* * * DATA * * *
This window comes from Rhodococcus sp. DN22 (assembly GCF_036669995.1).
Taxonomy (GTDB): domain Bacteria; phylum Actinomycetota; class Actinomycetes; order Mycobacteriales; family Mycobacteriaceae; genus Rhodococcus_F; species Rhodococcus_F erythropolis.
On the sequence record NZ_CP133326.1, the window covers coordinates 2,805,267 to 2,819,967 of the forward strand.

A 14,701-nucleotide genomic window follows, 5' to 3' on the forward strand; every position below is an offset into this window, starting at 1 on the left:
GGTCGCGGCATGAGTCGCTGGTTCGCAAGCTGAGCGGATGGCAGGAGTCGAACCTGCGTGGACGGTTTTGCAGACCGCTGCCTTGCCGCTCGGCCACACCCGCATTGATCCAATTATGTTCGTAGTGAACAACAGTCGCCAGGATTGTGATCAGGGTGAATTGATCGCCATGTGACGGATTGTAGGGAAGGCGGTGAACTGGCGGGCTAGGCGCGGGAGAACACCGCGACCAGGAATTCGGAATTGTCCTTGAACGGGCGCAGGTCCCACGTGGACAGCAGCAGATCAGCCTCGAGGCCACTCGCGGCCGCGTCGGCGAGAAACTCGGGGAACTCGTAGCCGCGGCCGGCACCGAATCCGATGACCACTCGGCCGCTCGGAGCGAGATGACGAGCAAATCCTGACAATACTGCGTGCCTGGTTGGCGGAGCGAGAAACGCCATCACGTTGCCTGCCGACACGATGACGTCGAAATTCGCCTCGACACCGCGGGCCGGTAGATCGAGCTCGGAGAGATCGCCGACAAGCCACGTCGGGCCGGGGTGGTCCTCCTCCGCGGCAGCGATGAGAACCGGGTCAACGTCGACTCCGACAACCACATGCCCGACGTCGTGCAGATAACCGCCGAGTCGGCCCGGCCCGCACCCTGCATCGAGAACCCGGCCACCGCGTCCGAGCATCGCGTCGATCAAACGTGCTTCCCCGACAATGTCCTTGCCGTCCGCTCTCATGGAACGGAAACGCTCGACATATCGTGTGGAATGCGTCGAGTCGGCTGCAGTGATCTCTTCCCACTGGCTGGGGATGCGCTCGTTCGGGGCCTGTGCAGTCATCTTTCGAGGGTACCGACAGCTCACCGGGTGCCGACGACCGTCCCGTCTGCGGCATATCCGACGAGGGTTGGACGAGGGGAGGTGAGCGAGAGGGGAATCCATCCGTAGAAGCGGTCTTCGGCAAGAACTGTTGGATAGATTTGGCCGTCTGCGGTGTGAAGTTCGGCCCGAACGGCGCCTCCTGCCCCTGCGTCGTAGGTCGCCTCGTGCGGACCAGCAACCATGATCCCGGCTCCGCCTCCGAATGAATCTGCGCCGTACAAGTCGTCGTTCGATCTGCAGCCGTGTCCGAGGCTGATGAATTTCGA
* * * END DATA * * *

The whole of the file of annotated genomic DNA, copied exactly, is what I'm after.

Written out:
This window comes from Rhodococcus sp. DN22 (assembly GCF_036669995.1).
Taxonomy (GTDB): domain Bacteria; phylum Actinomycetota; class Actinomycetes; order Mycobacteriales; family Mycobacteriaceae; genus Rhodococcus_F; species Rhodococcus_F erythropolis.
On the sequence record NZ_CP133326.1, the window covers coordinates 2,805,267 to 2,819,967 of the forward strand.

A 14,701-nucleotide genomic window follows, 5' to 3' on the forward strand; every position below is an offset into this window, starting at 1 on the left:
GGTCGCGGCATGAGTCGCTGGTTCGCAAGCTGAGCGGATGGCAGGAGTCGAACCTGCGTGGACGGTTTTGCAGACCGCTGCCTTGCCGCTCGGCCACACCCGCATTGATCCAATTATGTTCGTAGTGAACAACAGTCGCCAGGATTGTGATCAGGGTGAATTGATCGCCATGTGACGGATTGTAGGGAAGGCGGTGAACTGGCGGGCTAGGCGCGGGAGAACACCGCGACCAGGAATTCGGAATTGTCCTTGAACGGGCGCAGGTCCCACGTGGACAGCAGCAGATCAGCCTCGAGGCCACTCGCGGCCGCGTCGGCGAGAAACTCGGGGAACTCGTAGCCGCGGCCGGCACCGAATCCGATGACCACTCGGCCGCTCGGAGCGAGATGACGAGCAAATCCTGACAATACTGCGTGCCTGGTTGGCGGAGCGAGAAACGCCATCACGTTGCCTGCCGACACGATGACGTCGAAATTCGCCTCGACACCGCGGGCCGGTAGATCGAGCTCGGAGAGATCGCCGACAAGCCACGTCGGGCCGGGGTGGTCCTCCTCCGCGGCAGCGATGAGAACCGGGTCAACGTCGACTCCGACAACCACATGCCCGACGTCGTGCAGATAACCGCCGAGTCGGCCCGGCCCGCACCCTGCATCGAGAACCCGGCCACCGCGTCCGAGCATCGCGTCGATCAAACGTGCTTCCCCGACAATGTCCTTGCCGTCCGCTCTCATGGAACGGAAACGCTCGACATATCGTGTGGAATGCGTCGAGTCGGCTGCAGTGATCTCTTCCCACTGGCTGGGGATGCGCTCGTTCGGGGCCTGTGCAGTCATCTTTCGAGGGTACCGACAGCTCACCGGGTGCCGACGACCGTCCCGTCTGCGGCATATCCGACGAGGGTTGGACGAGGGGAGGTGAGCGAGAGGGGAATCCATCCGTAGAAGCGGTCTTCGGCAAGAACTGTTGGATAGATTTGGCCGTCTGCGGTGTGAAGTTCGGCCCGAACGGCGCCTCCTGCCCCTGCGTCGTAGGTCGCCTCGTGCGGACCAGCAACCATGATCCCGGCTCCGCCTCCGAATGAATCTGCGCCGTACAAGTCGTCGTTCGATCTGCAGCCGTGTCCGAGGCTGATGAATTTCGA